How to Define Your Own Priorities For Real

author/source: Melissa Harrison

The older I get, the more I live, the more I recognize that it’s crucial to define my own life priorities and not allow someone else’s priorities to define my life for me.

It’s an easy enough trap to get into.  We see the glamour shots version of most people.  But it’s rare for others to let us into their weird little worlds, showing us their insecurities and whatever they’re worried about.  Or what’s actually important to them, for fear of being judged. (Really they’re judging themselves, but that’s another story. We don’t actually know if they’re happy with the life they’re living, or if they’re just showing off.

Originally I was taught to come up with a list of what’s important to me (my priorities), create an ideal day based around those, and then stick with it, man.  Stick with it, man!  Adjust as needed, sure. But basically, this is the formula.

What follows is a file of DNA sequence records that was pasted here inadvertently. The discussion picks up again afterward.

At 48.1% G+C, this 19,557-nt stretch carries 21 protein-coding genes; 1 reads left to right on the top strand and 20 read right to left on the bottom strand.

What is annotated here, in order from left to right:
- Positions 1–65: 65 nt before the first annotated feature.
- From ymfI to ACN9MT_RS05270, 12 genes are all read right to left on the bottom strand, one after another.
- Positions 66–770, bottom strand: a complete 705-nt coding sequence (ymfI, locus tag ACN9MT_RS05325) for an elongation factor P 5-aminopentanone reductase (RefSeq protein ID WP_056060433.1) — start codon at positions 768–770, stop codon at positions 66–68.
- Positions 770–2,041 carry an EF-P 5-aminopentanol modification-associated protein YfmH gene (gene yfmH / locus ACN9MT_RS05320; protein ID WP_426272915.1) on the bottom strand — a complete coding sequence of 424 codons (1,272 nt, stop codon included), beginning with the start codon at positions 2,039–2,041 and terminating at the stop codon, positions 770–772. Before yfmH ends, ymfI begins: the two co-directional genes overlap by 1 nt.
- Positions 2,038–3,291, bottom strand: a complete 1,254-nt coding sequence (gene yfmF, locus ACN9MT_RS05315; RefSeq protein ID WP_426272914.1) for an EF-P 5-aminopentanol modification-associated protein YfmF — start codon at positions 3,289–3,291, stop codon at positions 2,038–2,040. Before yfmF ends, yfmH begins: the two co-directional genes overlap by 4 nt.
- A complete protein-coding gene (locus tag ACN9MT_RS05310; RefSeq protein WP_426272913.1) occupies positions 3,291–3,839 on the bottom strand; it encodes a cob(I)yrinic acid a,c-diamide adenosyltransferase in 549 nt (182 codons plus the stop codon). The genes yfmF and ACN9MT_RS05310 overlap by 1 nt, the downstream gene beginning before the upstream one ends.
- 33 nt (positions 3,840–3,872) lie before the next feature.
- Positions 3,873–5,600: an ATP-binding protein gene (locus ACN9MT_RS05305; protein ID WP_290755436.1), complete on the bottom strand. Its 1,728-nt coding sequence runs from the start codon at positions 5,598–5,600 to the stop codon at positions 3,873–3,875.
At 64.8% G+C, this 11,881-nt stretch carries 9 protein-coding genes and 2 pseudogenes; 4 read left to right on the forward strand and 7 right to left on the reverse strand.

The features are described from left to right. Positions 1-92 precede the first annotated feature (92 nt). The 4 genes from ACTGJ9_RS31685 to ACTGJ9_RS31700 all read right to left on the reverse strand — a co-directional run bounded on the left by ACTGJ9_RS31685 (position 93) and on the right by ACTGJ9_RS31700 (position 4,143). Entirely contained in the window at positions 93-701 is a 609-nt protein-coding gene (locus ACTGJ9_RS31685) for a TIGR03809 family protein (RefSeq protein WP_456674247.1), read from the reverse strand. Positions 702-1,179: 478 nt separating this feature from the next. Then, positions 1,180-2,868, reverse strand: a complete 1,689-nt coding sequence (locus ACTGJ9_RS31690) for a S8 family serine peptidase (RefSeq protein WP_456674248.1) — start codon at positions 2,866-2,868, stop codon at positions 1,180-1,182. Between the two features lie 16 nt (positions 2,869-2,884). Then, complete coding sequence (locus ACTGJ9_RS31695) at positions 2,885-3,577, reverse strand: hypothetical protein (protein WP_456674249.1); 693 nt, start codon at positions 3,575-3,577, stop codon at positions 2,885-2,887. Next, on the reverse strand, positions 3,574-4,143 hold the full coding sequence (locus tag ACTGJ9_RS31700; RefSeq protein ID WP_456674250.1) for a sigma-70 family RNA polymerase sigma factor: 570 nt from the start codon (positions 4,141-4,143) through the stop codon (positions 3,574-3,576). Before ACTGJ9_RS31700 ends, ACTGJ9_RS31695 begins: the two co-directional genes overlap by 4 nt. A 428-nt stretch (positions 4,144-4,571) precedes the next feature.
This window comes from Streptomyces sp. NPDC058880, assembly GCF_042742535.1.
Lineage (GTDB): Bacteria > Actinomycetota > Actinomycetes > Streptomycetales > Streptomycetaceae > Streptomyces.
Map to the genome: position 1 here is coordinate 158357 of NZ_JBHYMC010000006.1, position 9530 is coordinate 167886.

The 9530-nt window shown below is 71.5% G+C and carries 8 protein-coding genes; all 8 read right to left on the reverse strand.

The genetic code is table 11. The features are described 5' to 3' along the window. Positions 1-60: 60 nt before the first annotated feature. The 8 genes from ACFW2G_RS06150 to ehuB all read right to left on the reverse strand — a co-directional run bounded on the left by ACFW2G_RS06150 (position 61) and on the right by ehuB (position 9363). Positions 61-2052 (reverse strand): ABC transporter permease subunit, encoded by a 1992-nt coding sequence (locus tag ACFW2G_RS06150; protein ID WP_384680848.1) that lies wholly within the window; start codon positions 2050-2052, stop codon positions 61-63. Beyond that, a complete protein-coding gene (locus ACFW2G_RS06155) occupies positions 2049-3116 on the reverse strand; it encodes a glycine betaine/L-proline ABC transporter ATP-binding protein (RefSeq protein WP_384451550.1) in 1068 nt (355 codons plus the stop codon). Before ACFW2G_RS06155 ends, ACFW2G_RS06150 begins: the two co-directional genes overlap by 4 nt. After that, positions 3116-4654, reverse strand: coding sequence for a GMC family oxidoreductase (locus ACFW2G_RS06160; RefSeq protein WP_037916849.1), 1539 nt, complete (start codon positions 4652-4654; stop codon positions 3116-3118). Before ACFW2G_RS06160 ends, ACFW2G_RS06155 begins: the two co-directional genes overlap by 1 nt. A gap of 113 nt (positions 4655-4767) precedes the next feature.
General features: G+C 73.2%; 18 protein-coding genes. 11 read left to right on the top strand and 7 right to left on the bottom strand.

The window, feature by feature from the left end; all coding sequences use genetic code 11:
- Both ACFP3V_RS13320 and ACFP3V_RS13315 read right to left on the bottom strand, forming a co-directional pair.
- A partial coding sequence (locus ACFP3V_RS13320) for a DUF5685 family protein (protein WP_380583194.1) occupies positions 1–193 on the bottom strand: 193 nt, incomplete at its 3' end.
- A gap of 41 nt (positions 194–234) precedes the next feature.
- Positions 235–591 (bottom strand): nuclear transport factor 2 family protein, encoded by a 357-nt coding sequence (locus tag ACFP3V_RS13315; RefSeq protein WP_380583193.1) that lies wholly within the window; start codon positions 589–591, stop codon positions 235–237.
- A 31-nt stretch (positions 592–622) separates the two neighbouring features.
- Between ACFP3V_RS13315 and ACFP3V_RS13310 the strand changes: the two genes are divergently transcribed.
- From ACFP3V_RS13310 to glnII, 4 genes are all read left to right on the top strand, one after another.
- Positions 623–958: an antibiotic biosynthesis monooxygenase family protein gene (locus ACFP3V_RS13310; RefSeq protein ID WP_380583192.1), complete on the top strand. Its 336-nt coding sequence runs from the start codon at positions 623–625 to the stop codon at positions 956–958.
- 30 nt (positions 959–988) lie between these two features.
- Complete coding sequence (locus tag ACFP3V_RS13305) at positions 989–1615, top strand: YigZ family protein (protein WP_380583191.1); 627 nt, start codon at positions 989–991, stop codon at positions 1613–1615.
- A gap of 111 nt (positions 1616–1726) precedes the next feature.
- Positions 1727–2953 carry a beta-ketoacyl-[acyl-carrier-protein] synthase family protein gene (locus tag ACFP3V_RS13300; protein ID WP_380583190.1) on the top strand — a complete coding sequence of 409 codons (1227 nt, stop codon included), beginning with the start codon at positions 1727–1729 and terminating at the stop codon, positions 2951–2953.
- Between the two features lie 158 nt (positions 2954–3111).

Now I totally agree that as a collective, we humans have certain needs and priorities in common. Tony Robbins does a great job defining those: certainty, variety, significance, love and connection, growth, and contribution.  There are endless ways those can be played out, right?  The differences will be in line with who we are as individuals.

Or are they? What if, just what if, our ideas of what we really want, what our needs truly are, come from what we think everyone else is doing? And that we should be doing the same?  What if it takes a really rock-bottom moment (or month or year) to shake us from the collective mindset?  Think about it. When you’re in a rock-bottom moment, the expression of your needs is much different than if you are comfortable and feeling safe.  And what if you’ve never actually felt comfortable or safe? At least not the way you imagine others do. (I’m very deliberately saying “imagine” because we can never actually know what’s going on in someone else’s head, or heart, or life even).

Your idea of how your life priorities should be played out is going to be completely different.  And then you’re comparing what you feel isn’t enough to what looks like someone’s more than enough.  And they may be feeling not enough, too!  So what's the remedy for this, you ask?  I can tell you this: the remedy is not action.